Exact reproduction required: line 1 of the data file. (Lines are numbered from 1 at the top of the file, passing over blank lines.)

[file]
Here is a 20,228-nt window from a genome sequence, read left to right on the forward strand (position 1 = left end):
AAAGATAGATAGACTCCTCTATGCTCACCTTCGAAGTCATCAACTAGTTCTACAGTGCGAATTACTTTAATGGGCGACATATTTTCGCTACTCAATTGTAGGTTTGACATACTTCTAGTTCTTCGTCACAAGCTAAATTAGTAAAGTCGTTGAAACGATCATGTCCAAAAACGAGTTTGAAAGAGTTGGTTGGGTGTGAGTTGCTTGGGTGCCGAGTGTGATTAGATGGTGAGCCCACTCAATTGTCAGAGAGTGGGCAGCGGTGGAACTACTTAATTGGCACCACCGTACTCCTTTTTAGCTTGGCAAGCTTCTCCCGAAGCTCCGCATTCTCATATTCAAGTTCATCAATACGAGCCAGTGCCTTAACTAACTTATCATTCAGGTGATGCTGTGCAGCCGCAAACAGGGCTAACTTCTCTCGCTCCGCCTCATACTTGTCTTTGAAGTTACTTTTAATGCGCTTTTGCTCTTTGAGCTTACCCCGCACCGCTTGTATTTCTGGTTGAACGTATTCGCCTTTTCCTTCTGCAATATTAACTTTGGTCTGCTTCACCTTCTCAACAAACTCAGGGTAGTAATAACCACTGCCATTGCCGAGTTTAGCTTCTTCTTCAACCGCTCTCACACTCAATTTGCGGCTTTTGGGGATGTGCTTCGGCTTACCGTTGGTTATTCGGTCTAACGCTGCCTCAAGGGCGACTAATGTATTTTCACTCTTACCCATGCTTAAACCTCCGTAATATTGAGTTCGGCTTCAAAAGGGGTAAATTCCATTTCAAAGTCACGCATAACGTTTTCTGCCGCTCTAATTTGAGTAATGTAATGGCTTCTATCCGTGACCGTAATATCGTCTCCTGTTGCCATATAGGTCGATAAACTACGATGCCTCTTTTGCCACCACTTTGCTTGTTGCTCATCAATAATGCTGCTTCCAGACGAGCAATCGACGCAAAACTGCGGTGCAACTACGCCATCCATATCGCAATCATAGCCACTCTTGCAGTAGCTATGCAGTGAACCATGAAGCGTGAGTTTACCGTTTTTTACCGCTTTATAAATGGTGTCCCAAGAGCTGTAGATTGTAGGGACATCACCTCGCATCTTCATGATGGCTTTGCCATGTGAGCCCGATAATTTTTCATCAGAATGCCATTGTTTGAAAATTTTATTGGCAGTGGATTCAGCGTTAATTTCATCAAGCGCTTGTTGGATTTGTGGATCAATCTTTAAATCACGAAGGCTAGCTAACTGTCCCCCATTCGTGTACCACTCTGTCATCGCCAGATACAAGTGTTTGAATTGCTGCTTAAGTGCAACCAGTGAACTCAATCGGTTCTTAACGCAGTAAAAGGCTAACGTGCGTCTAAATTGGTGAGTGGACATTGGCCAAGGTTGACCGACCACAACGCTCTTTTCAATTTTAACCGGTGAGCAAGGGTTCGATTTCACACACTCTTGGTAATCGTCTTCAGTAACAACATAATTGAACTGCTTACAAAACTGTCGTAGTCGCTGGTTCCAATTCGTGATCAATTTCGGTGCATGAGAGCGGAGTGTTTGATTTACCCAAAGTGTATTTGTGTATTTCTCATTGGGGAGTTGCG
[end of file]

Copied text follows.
Here is a 20,228-nt window from a genome sequence, read left to right on the forward strand (position 1 = left end):